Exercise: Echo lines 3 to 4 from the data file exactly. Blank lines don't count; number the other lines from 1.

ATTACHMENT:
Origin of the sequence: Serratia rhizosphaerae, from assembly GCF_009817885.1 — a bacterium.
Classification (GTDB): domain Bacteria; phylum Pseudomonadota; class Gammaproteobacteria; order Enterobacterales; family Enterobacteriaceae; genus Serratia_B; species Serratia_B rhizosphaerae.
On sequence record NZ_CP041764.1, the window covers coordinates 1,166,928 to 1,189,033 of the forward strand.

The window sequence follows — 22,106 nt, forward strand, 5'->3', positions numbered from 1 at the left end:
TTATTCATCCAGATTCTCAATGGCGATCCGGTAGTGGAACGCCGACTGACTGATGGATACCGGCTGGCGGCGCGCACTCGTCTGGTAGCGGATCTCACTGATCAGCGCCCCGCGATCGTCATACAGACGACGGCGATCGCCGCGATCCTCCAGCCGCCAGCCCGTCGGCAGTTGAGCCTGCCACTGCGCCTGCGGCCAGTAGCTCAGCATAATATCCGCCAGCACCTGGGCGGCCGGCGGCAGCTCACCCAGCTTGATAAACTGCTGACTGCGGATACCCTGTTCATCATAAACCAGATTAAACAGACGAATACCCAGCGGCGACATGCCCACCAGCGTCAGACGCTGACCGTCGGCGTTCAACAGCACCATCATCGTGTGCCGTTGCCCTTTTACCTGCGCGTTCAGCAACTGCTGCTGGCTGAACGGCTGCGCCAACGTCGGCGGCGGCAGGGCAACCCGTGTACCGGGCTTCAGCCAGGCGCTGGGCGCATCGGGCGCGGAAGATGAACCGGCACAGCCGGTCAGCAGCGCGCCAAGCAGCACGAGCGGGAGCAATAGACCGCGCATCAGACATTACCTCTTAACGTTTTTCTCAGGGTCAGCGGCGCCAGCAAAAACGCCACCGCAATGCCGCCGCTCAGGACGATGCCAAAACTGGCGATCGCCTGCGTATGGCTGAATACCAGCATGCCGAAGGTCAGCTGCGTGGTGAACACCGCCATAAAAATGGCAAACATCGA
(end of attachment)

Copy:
On sequence record NZ_CP041764.1, the window covers coordinates 1,166,928 to 1,189,033 of the forward strand.

The window sequence follows — 22,106 nt, forward strand, 5'->3', positions numbered from 1 at the left end: